Business Risk in Banking


Risk in banking refers to the potential loss that may occur to a bank due to the happening of some events. Risk arises because of the uncertainty associated with events that have the potential to cause loss; an event may or may not occur, but if it occurs it causes loss. Risk is primarily embedded in financial transactions, though it can occur due to other operational events. It is measured in terms of the likely change in the value of an asset or the price of a security/commodity with regard to its current value or price. When we deal with risks in banking, we are primarily concerned with the possibilities of loss or decline in asset values from events like economic slowdowns, unfavorable fiscal and trade policy changes, adverse movement in interest rates or exchange rates, or falling equity prices. Banking risk has two dimensions: the uncertainty—whether an adverse event will happen or not—and the intensity of the impact—what will be the likely loss if the event happens (that is, if the risk materializes). Risk is essentially a group characteristic; it is not to be perceived as an individual or an isolated event. When a series of transactions are executed, a few of them may cause loss to the bank, though all of them carry the risk element.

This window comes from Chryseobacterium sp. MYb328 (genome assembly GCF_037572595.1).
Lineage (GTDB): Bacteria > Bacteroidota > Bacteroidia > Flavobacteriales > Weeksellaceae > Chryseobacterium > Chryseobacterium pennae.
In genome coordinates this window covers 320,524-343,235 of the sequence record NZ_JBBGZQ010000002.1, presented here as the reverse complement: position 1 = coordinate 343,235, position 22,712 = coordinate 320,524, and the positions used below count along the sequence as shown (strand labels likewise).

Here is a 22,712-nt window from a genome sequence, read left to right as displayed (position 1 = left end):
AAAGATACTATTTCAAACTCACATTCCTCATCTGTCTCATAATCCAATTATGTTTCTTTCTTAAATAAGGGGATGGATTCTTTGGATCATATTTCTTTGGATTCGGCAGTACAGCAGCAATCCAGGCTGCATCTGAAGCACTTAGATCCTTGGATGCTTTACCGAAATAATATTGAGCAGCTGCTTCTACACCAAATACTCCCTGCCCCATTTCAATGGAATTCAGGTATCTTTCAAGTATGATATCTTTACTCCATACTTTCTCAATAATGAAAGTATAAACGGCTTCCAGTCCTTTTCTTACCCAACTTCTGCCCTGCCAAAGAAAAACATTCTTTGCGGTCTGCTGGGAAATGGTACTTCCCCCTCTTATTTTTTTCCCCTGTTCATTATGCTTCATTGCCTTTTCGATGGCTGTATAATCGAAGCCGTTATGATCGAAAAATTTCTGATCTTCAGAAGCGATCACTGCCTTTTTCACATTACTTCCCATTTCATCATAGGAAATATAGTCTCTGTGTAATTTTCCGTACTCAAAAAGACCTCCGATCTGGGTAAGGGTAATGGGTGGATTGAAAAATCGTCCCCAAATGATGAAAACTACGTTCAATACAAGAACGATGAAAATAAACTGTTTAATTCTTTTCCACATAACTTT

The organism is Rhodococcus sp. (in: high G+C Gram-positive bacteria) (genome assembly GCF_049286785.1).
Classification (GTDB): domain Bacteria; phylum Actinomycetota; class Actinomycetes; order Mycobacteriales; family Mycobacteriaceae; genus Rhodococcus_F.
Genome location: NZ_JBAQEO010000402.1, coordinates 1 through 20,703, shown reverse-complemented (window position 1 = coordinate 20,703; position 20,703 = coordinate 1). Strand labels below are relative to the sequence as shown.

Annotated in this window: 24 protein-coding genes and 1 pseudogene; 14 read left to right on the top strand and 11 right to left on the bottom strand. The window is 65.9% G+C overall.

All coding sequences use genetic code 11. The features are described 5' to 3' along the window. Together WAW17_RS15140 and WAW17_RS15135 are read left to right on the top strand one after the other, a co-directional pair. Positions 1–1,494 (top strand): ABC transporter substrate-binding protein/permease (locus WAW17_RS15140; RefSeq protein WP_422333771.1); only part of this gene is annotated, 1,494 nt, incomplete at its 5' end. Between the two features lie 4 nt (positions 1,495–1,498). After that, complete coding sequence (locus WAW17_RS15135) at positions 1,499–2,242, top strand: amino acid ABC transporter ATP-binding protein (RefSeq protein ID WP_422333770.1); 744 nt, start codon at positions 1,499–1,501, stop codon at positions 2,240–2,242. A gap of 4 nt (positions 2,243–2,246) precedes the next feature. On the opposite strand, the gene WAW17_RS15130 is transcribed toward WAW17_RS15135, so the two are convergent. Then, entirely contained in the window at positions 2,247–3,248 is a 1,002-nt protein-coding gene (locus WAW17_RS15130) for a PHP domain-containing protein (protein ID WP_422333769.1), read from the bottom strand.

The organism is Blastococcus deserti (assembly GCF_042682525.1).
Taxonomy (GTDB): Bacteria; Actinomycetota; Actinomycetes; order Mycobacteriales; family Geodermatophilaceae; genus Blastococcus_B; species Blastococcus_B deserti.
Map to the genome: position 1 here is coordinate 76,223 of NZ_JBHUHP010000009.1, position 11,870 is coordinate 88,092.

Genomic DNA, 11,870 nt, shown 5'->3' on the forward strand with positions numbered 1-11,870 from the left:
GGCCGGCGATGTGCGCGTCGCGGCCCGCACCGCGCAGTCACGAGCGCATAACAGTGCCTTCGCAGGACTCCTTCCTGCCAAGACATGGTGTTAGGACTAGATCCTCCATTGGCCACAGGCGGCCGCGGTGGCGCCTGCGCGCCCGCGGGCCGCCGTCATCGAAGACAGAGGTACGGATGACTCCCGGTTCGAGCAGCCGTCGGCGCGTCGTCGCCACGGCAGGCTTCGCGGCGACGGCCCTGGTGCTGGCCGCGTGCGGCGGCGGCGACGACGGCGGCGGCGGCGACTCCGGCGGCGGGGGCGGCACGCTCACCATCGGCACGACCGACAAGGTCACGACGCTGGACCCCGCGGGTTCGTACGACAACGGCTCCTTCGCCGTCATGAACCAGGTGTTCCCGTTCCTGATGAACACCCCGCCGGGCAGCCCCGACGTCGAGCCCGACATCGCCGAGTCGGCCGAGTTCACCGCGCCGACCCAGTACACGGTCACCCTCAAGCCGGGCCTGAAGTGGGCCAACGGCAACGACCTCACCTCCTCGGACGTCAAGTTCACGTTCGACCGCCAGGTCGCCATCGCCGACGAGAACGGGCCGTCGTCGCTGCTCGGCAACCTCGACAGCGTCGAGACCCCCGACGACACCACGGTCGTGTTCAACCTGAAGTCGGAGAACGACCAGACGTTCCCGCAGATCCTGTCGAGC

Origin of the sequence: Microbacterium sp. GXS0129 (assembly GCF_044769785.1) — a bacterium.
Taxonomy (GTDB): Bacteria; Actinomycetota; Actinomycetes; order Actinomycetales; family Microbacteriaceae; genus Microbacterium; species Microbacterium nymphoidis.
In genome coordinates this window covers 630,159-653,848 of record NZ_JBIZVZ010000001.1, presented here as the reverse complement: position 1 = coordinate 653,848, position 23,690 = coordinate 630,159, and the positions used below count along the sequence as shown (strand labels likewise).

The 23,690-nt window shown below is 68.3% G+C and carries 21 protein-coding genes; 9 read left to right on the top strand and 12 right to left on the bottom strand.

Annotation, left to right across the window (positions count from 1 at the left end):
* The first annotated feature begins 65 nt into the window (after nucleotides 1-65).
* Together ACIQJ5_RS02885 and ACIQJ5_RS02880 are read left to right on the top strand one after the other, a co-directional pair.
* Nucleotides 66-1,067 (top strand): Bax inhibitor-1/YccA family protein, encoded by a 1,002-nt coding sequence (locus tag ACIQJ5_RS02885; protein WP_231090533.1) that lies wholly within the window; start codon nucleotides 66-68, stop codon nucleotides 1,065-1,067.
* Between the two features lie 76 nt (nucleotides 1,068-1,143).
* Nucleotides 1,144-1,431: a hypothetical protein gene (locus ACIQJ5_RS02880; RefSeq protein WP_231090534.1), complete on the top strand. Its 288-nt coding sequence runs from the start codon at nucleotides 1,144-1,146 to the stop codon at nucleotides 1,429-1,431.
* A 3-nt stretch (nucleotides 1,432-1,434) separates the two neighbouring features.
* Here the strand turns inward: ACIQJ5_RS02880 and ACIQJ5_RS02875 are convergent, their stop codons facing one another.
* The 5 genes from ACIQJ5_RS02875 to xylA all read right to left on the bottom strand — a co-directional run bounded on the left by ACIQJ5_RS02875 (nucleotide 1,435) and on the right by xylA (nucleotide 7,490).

Banks face two broad categories of risks: business risks and control risks. Business risks are inherent in the business and arise due to the occurrence of ...

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